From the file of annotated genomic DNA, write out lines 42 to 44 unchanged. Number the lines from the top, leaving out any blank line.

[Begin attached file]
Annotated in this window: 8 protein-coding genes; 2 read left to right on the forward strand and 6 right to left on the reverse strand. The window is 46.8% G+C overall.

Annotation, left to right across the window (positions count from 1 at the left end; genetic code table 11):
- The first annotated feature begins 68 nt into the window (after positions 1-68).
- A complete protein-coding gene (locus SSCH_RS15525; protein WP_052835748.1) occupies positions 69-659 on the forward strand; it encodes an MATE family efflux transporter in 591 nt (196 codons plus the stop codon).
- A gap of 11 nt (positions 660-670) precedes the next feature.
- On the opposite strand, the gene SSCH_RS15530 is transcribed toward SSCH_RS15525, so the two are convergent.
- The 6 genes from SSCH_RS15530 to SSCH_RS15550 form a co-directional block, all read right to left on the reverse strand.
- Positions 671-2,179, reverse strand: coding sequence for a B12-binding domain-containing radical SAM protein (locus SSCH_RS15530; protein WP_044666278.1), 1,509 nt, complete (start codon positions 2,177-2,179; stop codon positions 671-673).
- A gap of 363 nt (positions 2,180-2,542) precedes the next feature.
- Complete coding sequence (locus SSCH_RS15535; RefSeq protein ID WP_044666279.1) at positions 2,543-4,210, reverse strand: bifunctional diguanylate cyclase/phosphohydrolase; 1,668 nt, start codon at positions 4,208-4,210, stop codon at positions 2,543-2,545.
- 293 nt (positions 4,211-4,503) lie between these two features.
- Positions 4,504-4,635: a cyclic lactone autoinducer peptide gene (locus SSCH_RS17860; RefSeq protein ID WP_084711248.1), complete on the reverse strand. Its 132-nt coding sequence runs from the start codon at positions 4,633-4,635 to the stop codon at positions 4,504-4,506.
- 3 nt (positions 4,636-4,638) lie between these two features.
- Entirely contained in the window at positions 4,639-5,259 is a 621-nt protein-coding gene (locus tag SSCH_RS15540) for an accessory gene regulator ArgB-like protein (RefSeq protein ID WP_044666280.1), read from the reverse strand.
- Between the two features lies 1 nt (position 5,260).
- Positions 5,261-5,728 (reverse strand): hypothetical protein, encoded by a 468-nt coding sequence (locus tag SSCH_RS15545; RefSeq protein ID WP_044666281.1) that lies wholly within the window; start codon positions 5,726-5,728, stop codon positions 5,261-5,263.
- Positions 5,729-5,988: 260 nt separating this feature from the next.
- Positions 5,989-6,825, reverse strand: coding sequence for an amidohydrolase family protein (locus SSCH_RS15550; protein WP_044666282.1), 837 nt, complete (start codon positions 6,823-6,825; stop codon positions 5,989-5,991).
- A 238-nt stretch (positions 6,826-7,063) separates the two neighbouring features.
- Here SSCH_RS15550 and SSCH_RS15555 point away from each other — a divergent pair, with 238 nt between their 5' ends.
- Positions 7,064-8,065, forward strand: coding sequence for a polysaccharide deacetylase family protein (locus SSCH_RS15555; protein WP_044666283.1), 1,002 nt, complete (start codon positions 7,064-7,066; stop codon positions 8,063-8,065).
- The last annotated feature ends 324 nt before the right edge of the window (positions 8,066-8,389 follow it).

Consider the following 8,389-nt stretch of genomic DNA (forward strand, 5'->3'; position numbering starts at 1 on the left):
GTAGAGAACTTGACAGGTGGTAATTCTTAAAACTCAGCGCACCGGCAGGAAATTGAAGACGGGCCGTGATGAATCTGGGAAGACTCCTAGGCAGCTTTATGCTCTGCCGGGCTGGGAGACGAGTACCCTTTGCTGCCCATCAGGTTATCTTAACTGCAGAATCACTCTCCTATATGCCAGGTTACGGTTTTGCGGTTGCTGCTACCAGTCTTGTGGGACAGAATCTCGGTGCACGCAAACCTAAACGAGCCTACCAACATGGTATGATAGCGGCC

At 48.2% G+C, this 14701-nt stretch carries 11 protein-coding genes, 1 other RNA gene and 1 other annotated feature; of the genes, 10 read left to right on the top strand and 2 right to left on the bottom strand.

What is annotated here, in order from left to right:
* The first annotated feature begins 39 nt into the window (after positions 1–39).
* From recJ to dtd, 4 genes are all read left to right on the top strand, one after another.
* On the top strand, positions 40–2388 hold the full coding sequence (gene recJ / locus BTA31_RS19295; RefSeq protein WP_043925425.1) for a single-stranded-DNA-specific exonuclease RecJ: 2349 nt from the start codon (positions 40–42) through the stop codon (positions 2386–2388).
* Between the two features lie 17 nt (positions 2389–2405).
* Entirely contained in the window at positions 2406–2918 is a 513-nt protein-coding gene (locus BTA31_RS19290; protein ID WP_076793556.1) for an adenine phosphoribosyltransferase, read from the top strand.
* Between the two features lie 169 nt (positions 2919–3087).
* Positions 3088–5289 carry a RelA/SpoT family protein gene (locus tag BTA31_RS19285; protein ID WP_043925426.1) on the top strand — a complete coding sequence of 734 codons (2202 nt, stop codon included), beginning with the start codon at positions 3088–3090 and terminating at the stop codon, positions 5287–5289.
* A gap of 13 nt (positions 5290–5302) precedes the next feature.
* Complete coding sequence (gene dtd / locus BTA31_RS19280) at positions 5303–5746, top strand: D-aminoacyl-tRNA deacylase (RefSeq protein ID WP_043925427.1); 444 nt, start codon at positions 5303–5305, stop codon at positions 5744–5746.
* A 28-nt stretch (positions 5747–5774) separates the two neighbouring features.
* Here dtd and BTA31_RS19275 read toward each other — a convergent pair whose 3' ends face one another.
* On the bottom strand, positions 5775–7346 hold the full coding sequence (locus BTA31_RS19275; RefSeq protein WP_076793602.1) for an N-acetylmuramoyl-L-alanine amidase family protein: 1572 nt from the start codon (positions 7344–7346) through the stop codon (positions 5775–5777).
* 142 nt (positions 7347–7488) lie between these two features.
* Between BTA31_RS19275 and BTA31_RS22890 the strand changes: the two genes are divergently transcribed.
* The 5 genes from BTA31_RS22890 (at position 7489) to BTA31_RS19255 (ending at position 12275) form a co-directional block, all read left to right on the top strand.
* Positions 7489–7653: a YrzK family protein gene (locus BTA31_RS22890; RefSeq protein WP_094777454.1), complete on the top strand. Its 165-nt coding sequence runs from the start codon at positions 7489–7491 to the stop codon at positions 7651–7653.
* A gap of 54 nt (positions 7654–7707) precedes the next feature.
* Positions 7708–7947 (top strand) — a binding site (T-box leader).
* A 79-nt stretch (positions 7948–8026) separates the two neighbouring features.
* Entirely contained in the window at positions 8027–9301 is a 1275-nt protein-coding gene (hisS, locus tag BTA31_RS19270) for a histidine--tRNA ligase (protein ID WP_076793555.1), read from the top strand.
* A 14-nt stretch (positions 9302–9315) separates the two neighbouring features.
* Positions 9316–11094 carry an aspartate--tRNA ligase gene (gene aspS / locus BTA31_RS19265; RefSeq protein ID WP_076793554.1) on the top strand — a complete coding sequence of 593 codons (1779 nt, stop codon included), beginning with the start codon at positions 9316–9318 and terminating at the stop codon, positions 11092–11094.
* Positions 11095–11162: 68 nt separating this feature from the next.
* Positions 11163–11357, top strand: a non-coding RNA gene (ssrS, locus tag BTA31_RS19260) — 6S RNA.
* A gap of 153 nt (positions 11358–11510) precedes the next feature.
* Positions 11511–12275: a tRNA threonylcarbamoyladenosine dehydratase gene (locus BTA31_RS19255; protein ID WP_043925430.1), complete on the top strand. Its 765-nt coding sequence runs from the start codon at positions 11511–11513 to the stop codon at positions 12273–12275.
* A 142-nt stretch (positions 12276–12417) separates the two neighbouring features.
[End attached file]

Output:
* Positions 7489–7653: a YrzK family protein gene (locus BTA31_RS22890; RefSeq protein WP_094777454.1), complete on the top strand. Its 165-nt coding sequence runs from the start codon at positions 7489–7491 to the stop codon at positions 7651–7653.
* A gap of 54 nt (positions 7654–7707) precedes the next feature.
* Positions 7708–7947 (top strand) — a binding site (T-box leader).